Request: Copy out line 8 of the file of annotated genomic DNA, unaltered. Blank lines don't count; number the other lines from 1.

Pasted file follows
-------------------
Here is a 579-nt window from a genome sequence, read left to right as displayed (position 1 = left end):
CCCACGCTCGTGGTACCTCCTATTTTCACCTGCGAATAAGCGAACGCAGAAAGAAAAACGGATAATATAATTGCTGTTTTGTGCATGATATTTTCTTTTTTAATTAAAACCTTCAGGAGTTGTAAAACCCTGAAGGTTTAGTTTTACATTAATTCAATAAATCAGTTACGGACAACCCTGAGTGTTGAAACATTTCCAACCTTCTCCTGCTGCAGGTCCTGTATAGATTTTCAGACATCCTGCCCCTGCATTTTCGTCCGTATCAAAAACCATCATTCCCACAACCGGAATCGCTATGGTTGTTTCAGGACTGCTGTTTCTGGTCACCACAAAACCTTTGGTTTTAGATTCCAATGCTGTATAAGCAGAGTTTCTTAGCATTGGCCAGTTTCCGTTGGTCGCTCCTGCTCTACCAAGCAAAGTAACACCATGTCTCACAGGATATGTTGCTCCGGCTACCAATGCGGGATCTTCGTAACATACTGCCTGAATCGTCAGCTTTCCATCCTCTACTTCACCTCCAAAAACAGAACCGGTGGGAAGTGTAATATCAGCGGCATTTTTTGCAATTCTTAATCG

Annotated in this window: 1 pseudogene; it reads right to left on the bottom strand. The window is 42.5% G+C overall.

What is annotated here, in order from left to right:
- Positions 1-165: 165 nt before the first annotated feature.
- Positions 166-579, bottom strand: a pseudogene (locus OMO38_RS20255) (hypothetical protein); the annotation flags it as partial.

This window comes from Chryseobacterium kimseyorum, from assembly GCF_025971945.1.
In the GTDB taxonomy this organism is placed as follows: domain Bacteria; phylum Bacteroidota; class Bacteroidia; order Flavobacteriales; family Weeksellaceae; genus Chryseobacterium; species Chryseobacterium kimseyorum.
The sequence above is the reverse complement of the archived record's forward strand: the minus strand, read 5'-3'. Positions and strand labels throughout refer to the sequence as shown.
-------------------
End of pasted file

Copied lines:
In the GTDB taxonomy this organism is placed as follows: domain Bacteria; phylum Bacteroidota; class Bacteroidia; order Flavobacteriales; family Weeksellaceae; genus Chryseobacterium; species Chryseobacterium kimseyorum.